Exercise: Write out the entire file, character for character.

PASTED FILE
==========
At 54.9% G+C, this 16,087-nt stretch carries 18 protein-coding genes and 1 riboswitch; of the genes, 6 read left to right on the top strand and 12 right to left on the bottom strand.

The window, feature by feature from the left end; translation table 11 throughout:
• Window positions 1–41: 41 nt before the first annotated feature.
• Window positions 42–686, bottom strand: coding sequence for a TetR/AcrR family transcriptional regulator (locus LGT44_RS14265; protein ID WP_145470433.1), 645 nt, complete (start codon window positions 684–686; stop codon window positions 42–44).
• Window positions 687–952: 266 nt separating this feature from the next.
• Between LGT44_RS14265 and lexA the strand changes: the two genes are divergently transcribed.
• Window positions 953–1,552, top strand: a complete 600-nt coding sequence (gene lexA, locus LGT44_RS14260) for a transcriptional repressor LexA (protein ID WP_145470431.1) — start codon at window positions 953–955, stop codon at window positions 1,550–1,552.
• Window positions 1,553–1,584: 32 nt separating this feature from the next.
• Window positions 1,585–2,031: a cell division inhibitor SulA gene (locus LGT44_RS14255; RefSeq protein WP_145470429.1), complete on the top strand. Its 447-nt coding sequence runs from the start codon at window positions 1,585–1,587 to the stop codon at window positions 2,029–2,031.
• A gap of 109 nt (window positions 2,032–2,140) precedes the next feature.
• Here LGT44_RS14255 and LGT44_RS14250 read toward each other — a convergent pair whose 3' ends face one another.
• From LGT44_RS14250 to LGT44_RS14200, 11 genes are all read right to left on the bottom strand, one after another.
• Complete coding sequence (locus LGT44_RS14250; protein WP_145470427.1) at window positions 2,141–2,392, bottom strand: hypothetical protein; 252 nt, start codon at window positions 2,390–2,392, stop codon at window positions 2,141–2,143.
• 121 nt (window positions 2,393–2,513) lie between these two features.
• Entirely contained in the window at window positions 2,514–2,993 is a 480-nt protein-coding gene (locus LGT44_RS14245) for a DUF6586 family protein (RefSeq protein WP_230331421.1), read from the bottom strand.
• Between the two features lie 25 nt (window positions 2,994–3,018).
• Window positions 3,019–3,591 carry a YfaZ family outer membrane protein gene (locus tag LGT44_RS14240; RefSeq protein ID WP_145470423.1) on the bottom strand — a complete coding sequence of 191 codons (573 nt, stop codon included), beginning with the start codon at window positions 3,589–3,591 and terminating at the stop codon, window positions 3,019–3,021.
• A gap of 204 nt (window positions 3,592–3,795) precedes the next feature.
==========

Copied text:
At 54.9% G+C, this 16,087-nt stretch carries 18 protein-coding genes and 1 riboswitch; of the genes, 6 read left to right on the top strand and 12 right to left on the bottom strand.

The window, feature by feature from the left end; translation table 11 throughout:
• Window positions 1–41: 41 nt before the first annotated feature.
• Window positions 42–686, bottom strand: coding sequence for a TetR/AcrR family transcriptional regulator (locus LGT44_RS14265; protein ID WP_145470433.1), 645 nt, complete (start codon window positions 684–686; stop codon window positions 42–44).
• Window positions 687–952: 266 nt separating this feature from the next.
• Between LGT44_RS14265 and lexA the strand changes: the two genes are divergently transcribed.
• Window positions 953–1,552, top strand: a complete 600-nt coding sequence (gene lexA, locus LGT44_RS14260) for a transcriptional repressor LexA (protein ID WP_145470431.1) — start codon at window positions 953–955, stop codon at window positions 1,550–1,552.
• Window positions 1,553–1,584: 32 nt separating this feature from the next.
• Window positions 1,585–2,031: a cell division inhibitor SulA gene (locus LGT44_RS14255; RefSeq protein WP_145470429.1), complete on the top strand. Its 447-nt coding sequence runs from the start codon at window positions 1,585–1,587 to the stop codon at window positions 2,029–2,031.
• A gap of 109 nt (window positions 2,032–2,140) precedes the next feature.
• Here LGT44_RS14255 and LGT44_RS14250 read toward each other — a convergent pair whose 3' ends face one another.
• From LGT44_RS14250 to LGT44_RS14200, 11 genes are all read right to left on the bottom strand, one after another.
• Complete coding sequence (locus LGT44_RS14250; protein WP_145470427.1) at window positions 2,141–2,392, bottom strand: hypothetical protein; 252 nt, start codon at window positions 2,390–2,392, stop codon at window positions 2,141–2,143.
• 121 nt (window positions 2,393–2,513) lie between these two features.
• Entirely contained in the window at window positions 2,514–2,993 is a 480-nt protein-coding gene (locus LGT44_RS14245) for a DUF6586 family protein (RefSeq protein WP_230331421.1), read from the bottom strand.
• Between the two features lie 25 nt (window positions 2,994–3,018).
• Window positions 3,019–3,591 carry a YfaZ family outer membrane protein gene (locus tag LGT44_RS14240; RefSeq protein ID WP_145470423.1) on the bottom strand — a complete coding sequence of 191 codons (573 nt, stop codon included), beginning with the start codon at window positions 3,589–3,591 and terminating at the stop codon, window positions 3,019–3,021.
• A gap of 204 nt (window positions 3,592–3,795) precedes the next feature.